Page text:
poetry Professor Bullhead & Critical Race Theory
Professor Bullhead & Critical Race Theory
By Peter Neil Carroll
“…a new scientific truth does not triumph by
convincing its opponents…but rather because
its opponents eventually die and a new
generation grows up….” --Max Planck
He was soft-spoken, it seemed
when we first met, this son of
the Osage nation, introduced
to me by a mentor we shared.
They were drinking Bourbon
at the hotel bar, headquarters
of the annual historical convention
at Chicago’s posh Palmer House.
Bullhead was about 30, though his
smooth skin may have made him look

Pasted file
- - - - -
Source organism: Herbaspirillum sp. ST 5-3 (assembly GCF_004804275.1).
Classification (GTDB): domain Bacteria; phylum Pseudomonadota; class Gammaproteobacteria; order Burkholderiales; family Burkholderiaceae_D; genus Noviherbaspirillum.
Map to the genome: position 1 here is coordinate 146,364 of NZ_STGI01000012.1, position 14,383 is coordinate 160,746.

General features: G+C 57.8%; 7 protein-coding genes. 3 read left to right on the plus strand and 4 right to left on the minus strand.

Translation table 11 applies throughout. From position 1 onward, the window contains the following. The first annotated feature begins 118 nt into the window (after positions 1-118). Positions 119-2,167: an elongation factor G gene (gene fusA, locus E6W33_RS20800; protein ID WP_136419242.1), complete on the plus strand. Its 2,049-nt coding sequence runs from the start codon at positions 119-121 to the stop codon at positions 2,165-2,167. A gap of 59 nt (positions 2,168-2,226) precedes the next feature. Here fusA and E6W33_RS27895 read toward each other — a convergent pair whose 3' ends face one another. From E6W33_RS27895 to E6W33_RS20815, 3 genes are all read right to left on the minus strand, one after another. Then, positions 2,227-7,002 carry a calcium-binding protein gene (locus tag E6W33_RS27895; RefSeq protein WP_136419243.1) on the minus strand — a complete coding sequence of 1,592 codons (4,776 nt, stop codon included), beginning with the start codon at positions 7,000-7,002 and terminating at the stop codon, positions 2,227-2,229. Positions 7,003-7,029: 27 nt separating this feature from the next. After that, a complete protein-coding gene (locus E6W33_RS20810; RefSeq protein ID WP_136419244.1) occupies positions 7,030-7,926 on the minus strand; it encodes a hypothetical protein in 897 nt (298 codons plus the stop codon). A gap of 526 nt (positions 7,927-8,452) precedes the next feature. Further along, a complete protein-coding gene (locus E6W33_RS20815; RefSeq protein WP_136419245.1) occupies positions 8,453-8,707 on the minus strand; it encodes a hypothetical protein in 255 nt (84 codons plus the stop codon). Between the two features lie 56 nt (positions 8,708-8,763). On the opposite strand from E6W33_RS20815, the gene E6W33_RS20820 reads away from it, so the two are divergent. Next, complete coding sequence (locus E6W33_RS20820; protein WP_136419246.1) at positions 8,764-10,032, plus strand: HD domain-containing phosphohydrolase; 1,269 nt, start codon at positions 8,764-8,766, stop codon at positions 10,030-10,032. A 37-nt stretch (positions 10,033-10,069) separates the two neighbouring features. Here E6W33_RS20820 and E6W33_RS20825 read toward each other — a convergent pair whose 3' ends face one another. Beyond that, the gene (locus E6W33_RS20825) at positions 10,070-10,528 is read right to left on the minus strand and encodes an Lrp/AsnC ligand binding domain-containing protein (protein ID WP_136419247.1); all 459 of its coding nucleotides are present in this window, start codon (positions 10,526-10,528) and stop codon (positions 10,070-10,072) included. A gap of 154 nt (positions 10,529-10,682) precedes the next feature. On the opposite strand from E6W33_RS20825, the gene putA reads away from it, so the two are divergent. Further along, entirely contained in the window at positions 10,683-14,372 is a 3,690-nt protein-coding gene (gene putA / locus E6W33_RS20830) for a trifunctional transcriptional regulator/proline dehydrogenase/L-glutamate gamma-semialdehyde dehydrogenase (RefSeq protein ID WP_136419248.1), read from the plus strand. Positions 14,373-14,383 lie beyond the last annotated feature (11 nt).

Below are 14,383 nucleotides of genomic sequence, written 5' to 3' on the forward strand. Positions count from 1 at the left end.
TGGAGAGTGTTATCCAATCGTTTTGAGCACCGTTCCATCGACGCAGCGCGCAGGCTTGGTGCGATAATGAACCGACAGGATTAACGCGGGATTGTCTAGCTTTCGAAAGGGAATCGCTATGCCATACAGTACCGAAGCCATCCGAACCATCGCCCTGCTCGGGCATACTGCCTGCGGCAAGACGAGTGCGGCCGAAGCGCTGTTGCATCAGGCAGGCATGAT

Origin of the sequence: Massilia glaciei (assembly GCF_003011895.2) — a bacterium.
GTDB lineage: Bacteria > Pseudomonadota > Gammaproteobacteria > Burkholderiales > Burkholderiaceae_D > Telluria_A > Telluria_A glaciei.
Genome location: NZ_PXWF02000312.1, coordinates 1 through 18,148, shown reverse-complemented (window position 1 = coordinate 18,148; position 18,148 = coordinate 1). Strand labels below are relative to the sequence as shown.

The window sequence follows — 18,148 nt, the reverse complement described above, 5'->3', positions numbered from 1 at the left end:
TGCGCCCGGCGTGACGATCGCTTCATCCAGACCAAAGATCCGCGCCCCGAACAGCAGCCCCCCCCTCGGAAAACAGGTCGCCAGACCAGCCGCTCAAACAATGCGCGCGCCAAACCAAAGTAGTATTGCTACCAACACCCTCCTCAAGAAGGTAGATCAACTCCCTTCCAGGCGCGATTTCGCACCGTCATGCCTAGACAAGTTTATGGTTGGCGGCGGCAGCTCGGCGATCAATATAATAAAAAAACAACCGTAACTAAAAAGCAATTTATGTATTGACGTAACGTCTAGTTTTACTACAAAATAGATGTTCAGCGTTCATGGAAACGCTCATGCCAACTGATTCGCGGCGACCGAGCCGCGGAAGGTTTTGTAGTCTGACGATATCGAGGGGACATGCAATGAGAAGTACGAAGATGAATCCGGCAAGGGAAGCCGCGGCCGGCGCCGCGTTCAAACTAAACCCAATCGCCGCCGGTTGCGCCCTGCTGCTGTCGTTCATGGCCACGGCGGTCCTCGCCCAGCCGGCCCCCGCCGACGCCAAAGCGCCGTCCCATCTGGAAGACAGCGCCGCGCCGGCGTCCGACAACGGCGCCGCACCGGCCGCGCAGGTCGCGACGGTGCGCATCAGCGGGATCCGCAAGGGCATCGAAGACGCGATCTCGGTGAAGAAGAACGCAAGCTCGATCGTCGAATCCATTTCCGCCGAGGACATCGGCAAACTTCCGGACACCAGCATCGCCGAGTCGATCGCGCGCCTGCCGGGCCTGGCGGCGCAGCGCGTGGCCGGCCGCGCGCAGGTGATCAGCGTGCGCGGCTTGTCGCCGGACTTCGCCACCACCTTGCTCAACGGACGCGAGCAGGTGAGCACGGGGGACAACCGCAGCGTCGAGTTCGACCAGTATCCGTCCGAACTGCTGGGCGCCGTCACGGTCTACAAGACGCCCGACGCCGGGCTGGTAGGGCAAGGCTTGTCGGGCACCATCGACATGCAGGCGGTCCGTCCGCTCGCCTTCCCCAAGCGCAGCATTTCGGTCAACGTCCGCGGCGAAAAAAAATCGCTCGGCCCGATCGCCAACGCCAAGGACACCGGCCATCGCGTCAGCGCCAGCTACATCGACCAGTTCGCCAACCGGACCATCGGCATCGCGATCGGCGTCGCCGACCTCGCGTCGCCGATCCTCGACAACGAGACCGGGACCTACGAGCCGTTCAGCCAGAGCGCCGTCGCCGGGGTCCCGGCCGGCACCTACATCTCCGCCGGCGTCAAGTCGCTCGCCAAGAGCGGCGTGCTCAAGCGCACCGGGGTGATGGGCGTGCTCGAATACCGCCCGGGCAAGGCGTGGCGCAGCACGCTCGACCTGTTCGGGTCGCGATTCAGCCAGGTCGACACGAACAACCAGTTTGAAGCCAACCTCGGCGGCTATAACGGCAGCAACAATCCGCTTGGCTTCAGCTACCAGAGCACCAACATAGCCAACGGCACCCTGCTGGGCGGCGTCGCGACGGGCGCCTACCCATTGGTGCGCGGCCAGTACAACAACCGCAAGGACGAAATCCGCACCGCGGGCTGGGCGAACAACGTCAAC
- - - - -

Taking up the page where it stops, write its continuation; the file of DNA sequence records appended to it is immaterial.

younger. He knew a lot more history
than I did, but he was still seeking a job.
We met again a few years later, young
instructors, similar interests, but he was
still untenured looking for a safe niche.
He told me he had a plan to get promoted.
After the usual delays, he presented his plan
to the giants of our profession. Why not,
he asked, offer a course on Native American
history equivalent to ancient or medieval history?
Insults began before he finished. Dumb idea.
Worthless. How could Indians who spoke
Algonquin be compared to Cicero or Duns Scotus?
Besides, a new course would reduce enrollments.
Bullhead interrupted the outrage and withdrew
his proposal, walked quietly to the door, then
slammed it shut like a blast of an atom bomb.
No one ever changed their minds, spoke regrets.
Peter Neil Carroll's newest collection of poetry is Something is Bound to Break (Main Street Press). He is a frequent contributor to poetry journals and online publications.